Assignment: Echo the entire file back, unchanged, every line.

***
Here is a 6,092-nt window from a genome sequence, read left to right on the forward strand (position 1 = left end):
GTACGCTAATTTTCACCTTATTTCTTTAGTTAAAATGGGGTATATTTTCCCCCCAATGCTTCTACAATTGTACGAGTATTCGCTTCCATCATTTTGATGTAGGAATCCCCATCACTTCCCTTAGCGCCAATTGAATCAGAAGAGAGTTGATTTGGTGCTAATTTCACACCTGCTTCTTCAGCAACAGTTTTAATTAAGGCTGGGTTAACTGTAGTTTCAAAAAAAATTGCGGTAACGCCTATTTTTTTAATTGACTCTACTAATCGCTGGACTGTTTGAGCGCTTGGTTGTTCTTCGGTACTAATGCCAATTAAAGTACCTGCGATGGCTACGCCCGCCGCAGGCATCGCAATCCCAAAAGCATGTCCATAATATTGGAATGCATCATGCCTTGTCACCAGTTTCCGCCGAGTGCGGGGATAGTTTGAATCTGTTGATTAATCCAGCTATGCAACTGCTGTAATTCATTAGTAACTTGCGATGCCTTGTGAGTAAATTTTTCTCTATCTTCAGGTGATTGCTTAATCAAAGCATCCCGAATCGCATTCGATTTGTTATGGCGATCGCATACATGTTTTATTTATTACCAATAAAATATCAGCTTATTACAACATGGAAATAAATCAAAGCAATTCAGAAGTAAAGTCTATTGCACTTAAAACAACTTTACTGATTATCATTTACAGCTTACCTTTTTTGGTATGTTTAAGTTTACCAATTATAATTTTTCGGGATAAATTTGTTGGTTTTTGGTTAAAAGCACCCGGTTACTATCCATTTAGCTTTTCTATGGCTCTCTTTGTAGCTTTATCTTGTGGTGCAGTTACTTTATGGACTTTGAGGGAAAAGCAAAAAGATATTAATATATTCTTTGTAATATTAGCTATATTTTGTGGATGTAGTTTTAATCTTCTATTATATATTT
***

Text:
Here is a 6,092-nt window from a genome sequence, read left to right on the forward strand (position 1 = left end):
GTACGCTAATTTTCACCTTATTTCTTTAGTTAAAATGGGGTATATTTTCCCCCCAATGCTTCTACAATTGTACGAGTATTCGCTTCCATCATTTTGATGTAGGAATCCCCATCACTTCCCTTAGCGCCAATTGAATCAGAAGAGAGTTGATTTGGTGCTAATTTCACACCTGCTTCTTCAGCAACAGTTTTAATTAAGGCTGGGTTAACTGTAGTTTCAAAAAAAATTGCGGTAACGCCTATTTTTTTAATTGACTCTACTAATCGCTGGACTGTTTGAGCGCTTGGTTGTTCTTCGGTACTAATGCCAATTAAAGTACCTGCGATGGCTACGCCCGCCGCAGGCATCGCAATCCCAAAAGCATGTCCATAATATTGGAATGCATCATGCCTTGTCACCAGTTTCCGCCGAGTGCGGGGATAGTTTGAATCTGTTGATTAATCCAGCTATGCAACTGCTGTAATTCATTAGTAACTTGCGATGCCTTGTGAGTAAATTTTTCTCTATCTTCAGGTGATTGCTTAATCAAAGCATCCCGAATCGCATTCGATTTGTTATGGCGATCGCATACATGTTTTATTTATTACCAATAAAATATCAGCTTATTACAACATGGAAATAAATCAAAGCAATTCAGAAGTAAAGTCTATTGCACTTAAAACAACTTTACTGATTATCATTTACAGCTTACCTTTTTTGGTATGTTTAAGTTTACCAATTATAATTTTTCGGGATAAATTTGTTGGTTTTTGGTTAAAAGCACCCGGTTACTATCCATTTAGCTTTTCTATGGCTCTCTTTGTAGCTTTATCTTGTGGTGCAGTTACTTTATGGACTTTGAGGGAAAAGCAAAAAGATATTAATATATTCTTTGTAATATTAGCTATATTTTGTGGATGTAGTTTTAATCTTCTATTATATATTT